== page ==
To Your Health: Just as You Start to Feel Athletic: Shin Splints!

You started training this summer for a 5k run, a 10k race, a triathlon, or a half-marathon. Congratulations on choosing physical fitness as a health priority! The only problem now in reaching your goals is lower leg pain with increased mileage, speed, or exercise intensity. If you have lower leg pain, you might have shin splints, one of the most common athletic injuries, especially if you increased your exercise regimen quickly. This should not stop your training, but it is important to seek help from a healthcare professional in order to prevent a chronic problem that could halt your workout progress and leave you with painful legs.

According to the American Physical Therapy Association (APTA), shin splints, or medial tibial stress syndrome (MTSS), “Is a condition that causes pain on the inside of the shin (the front part of the leg between the knee and ankle).” MTSS is commonly referred to as shin splits due to the location of pain over the shin bone. Shin splints affect both the muscle on the inside of the shin and the bone to which it attaches. MTSS may affect up to 35% of athletes who run and jump, such as distance runners, sprinters, basketball or tennis players, or gymnasts. Military personnel, dancers, and other active people can also develop MTSS. While the exact causes of shin splints are unclear, the most common possibilities seem to be anatomical malalignments or weakness, training mistakes, and poor footwear or exercise surface.

Medial tibial stress syndrome develops when too much stress is placed on the tibia (main shin bone). The muscles that attach to the tibia can cause an overload of stress on the bone. These muscles include the posterior tibialis muscle, the soleus muscle, and the flexor digitorum longus muscle.

The most common risk factors of MTSS include:

  • Flattening of the arch of the foot while standing (over-pronation)
  • Being an athlete who participates in repetitive jumping and/or running
  • Being female (about 17% of injuries are in female runners; aerobic dancers are even worse at 22%)
  • Excessive hip range of motion
  • Smaller calf girth in males
  • A high body mass index (>20.2)

You may have MTSS if you feel pain in the middle or bottom third of the inside of the shin. The pain may be sharp when you touch the tender area or occur as an ache during or after exercise. When MTSS is developing, the pain may be present during the beginning of exercise and less noticeable as exercise progresses. Over time the condition can worsen, and pain may be felt throughout any exercise regimen, and it also may continue after exercise.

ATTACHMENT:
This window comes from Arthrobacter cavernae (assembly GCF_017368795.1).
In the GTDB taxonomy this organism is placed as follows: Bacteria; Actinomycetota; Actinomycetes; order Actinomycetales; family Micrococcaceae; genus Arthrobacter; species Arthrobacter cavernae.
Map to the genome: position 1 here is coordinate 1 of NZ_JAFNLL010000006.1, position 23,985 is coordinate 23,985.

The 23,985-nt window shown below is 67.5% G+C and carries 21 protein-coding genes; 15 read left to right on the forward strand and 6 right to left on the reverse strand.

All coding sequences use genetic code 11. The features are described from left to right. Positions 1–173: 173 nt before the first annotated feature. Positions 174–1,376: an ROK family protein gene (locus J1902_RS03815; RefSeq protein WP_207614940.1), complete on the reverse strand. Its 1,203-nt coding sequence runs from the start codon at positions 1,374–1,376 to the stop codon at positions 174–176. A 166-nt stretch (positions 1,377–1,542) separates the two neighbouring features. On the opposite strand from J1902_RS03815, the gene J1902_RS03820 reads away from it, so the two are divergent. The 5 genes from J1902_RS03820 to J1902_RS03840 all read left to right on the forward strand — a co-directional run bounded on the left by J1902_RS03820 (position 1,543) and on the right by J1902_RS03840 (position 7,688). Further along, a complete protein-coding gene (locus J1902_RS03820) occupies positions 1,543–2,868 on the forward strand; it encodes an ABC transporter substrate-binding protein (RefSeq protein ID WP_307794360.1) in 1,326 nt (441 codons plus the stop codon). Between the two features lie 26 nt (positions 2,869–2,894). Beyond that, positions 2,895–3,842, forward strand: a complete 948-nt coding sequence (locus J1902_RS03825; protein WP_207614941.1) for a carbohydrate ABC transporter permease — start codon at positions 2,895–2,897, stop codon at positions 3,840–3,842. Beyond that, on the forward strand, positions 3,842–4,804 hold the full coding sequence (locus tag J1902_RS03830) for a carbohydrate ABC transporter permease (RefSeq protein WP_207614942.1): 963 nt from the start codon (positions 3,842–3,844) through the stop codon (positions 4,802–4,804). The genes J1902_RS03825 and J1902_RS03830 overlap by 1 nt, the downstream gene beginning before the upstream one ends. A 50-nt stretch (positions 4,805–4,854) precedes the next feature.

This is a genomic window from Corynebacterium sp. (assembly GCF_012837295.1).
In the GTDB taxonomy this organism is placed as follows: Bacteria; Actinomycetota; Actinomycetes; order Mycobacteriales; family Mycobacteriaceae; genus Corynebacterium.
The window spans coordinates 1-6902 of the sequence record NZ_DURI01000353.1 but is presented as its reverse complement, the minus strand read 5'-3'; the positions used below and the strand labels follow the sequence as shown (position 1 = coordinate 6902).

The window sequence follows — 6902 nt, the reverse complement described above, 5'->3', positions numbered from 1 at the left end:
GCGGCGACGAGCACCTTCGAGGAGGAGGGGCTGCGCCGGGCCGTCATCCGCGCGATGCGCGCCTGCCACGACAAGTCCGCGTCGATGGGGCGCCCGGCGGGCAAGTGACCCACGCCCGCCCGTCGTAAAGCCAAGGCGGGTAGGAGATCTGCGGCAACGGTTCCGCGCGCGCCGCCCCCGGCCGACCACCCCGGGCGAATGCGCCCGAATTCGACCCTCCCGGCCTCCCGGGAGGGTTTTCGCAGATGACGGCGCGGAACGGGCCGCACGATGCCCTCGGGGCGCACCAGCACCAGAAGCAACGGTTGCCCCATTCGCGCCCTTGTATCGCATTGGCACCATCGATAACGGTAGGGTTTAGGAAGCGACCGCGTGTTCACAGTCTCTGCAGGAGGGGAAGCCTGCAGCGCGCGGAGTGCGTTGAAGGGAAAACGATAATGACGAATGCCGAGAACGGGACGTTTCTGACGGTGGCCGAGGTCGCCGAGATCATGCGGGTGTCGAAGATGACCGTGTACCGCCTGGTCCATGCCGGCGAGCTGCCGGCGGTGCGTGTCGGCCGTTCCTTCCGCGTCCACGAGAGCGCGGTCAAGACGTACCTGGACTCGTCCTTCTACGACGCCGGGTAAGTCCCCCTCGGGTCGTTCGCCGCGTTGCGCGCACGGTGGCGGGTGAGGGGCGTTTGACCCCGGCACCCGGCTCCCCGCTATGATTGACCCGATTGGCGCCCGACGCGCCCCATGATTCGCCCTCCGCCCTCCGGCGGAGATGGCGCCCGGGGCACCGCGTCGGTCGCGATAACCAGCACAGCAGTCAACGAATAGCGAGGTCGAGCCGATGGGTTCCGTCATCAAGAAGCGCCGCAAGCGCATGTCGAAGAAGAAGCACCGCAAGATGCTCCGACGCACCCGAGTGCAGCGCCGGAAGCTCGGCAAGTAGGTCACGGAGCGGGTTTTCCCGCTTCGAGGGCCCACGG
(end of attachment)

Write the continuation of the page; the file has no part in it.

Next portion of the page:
Common medical advice on pain relief from shin splints includes:

  • Rest from the aggravating activity or exercise
  • Icing the tender area for 5-10 minutes, 1-3 times a day
  • Exercises to gently stretch the muscles around the shin
  • Taping the arch of the foot or the affected leg muscles
  • Hands-on massage of the injured tissue
  • In some cases, an x-ray may be needed to rule out stress fractures

If leg muscle weakness is contributing to your shin splints, then a physical therapist or other health care provider may prescribe:

  • Exercises that increase hip rotation, abduction (lifting the leg away from the other leg), and extension (lifting the leg behind your body) to decrease stress to the lower leg
  • Exercises that increase your arch and shin muscle strength to decrease the over pronation (flattening out) of the arch of the foot

Your physical therapist or other health care provider may also prescribe:

  • Calf and foot muscle stretches
  • Single-leg exercises including squats, reaching exercises, or heel raises
  • Modified takeoff and landing techniques for jumping athletes
  • Modified leg and foot control during walking and running
  • New footwear to provide better support when walking or exercising

Your physical therapist may also prescribe orthotics or shoe inserts that support the arch of the foot if your feet flatten out too much, or if your foot muscles are weak.

So for all of you female athletes who read Forsyth Woman magazine, if you want to avoid shin splints, check to see if you have flat feet, and get arch supports if you do, increase your exercise regimen at a reasonable rate, replace your running shoes every 300-500 miles, and run on a softer surface. Stretch and strengthen your legs and see a physical therapist if you experience chronic leg pain.

More information on how to evaluate and treat shin splints can be found on the American Physical Therapy Association website at